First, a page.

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Jane Slade - MFA examination exhibition

Start Date

1st May 2017 12:00pm

End Date

10th May 2017 5:00pm

Venue

Plimsoll Gallery


Poem number 124

Visualizing the material folds and sacred spaces in Emily Dickinson’s poem, through printmaking.

Jane Slade, Banner series | Members of the Resurrection


Abstract

This investigation has sought to develop a visual language to evoke the experience of the sacred space, as expressed through Emily Dickinson’s poem 124, Safe in their Alabaster Chambers. I propose this poem refers to a fluid space where the imaginings of the soul and the body co-exist. I draw an analogy with Emily Dickinson’s poem where in the first stanza the mortal body is enclosed within an earthly chamber whilst the ethereal wanderings of the soul are imagined through the second stanza. There is a separation between the two stanzas, but fluidity is indicated between the spaces and dashes she employs in her poem.  Gilles Deleuze’s concept of the materiality of the fold, allows it to be used as a visual tool denoting the fluidity of matter, and the ephemeral state of the ‘soul’.

I employ printmaking processes to suggest such a space. Through my mode of working I have echoed the poet’s modus operandi, as conjured up by Dickinson’s poem through echoing the dashes, which punctuate the poem with the fragmentation of text, and re assembled torn prints as an echo of the pieces of envelope where Dickinson wrote some of her poems. Dickinson’s practice of pressing flowers onto the surface of the paper, then between the pages of the book, are echoed through the drawn image on the lithographic stone, which is pressed onto the paper by the printer’s press.  In order to manifest Dickinson’s sacred space I have employed materials such as Japanese tissue as stencils, and transparent inks, in a process, which involves peeling back the layers of the visual surface.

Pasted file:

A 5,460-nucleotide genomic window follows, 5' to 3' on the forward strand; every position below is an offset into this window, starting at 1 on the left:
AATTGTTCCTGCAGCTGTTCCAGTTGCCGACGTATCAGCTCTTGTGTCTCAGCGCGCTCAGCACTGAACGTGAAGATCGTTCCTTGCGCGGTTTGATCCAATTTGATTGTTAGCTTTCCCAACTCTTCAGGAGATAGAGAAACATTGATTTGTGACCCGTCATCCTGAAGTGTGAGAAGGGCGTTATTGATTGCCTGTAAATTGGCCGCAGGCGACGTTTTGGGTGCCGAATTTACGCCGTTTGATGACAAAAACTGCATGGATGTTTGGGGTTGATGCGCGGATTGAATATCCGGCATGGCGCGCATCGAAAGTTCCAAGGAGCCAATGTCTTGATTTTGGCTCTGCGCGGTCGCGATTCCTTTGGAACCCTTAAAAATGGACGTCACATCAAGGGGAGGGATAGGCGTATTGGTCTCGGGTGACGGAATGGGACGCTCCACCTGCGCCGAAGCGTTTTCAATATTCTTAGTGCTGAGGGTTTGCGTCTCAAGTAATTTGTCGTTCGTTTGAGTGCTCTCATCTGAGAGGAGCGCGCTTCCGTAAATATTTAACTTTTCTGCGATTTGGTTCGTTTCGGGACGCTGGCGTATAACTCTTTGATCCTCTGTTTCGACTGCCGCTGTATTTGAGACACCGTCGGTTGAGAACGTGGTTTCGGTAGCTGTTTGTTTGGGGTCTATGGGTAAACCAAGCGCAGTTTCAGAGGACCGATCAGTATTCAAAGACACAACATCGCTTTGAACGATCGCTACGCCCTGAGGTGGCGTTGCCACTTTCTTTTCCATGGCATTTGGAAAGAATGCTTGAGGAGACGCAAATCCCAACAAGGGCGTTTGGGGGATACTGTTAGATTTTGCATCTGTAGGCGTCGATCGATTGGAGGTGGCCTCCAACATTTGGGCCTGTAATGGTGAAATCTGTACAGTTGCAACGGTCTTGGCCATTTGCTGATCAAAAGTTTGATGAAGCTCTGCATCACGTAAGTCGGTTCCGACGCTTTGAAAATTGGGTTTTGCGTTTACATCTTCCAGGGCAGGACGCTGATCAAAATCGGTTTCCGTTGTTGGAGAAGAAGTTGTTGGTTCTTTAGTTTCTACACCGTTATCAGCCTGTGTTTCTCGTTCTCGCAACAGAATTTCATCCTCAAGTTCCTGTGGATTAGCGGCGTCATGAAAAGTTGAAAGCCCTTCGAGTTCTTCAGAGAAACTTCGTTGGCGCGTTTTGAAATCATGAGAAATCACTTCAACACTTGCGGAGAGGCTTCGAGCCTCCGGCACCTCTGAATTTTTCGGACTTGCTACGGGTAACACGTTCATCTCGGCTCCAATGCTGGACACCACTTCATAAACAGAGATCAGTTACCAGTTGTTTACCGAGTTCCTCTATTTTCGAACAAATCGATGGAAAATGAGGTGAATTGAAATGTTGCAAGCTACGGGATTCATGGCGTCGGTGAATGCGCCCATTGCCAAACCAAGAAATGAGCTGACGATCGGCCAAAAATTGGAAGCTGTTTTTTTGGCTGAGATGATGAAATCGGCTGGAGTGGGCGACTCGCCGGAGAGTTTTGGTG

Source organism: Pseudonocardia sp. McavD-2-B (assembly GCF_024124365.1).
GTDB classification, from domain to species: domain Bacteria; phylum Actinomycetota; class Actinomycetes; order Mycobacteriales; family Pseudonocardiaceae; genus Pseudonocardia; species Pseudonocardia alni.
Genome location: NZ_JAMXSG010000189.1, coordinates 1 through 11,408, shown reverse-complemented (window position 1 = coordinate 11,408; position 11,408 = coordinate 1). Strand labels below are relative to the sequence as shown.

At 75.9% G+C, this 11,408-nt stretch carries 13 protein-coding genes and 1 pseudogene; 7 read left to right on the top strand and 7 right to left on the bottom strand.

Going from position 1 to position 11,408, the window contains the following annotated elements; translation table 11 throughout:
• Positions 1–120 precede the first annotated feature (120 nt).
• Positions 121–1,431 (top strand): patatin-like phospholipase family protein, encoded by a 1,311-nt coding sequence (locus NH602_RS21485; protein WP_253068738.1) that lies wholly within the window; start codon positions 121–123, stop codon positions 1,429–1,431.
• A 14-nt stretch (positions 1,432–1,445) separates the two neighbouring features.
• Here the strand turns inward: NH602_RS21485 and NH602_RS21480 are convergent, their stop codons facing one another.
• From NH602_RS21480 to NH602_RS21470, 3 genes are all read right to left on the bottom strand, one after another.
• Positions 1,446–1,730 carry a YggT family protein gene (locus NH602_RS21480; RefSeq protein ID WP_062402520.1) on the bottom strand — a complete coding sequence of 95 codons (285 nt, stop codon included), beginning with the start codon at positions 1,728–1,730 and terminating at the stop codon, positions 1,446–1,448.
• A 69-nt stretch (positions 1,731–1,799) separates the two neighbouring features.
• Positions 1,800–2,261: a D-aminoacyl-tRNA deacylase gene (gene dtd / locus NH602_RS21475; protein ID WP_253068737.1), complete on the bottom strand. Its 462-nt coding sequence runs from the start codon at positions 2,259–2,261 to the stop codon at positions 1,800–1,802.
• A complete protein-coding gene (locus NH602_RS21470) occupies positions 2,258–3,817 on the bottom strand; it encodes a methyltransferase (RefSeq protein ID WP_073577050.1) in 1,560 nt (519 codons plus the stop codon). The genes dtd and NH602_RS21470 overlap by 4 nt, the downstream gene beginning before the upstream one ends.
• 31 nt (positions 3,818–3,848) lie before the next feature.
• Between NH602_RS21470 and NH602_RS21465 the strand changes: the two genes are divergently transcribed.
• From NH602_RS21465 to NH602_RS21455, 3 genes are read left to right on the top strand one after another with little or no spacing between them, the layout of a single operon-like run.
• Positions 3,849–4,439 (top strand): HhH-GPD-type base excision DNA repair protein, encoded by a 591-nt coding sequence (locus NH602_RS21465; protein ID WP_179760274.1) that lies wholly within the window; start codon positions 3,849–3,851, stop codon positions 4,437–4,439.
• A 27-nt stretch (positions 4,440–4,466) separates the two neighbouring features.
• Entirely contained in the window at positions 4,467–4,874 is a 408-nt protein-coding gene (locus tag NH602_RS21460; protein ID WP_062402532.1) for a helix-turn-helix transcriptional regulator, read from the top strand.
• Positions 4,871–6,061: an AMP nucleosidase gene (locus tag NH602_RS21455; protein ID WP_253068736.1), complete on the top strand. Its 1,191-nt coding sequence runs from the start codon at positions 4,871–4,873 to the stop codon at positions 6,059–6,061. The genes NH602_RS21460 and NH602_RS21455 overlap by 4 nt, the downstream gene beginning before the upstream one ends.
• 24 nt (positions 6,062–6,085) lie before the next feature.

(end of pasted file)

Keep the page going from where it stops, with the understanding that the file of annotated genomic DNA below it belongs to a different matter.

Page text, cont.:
The project has been influenced by the idea of New Materialism through proponents, such as Karan Barad.  She proposes that the rereading of older texts allows for new understanding of the ‘entanglements’ of matter and meaning, thus providing a contemporary context to Emily Dickinson’s poem where the ‘entanglements’ of language are enfolded through the processes of my printmaking practice.

Rather than illustrating Dickinson’s poem in a literal way, my work seeks to evoke the conflicted feelings aroused by Dickinson’s poem as she grapples with her ambivalence about religion and the expectations of her gender. The modus operandi of the poet has allowed me to bring new ways of interacting with my print practice, further contributing to the challenge of how to make the ‘invisible’ visible through the idea of sacred space.


Exhibition dates: 1 - 10 May 2017

Gallery Hours: Wed - Mon 12pm - 5pm during exhibitions

Closed Tuesdays and Public holidays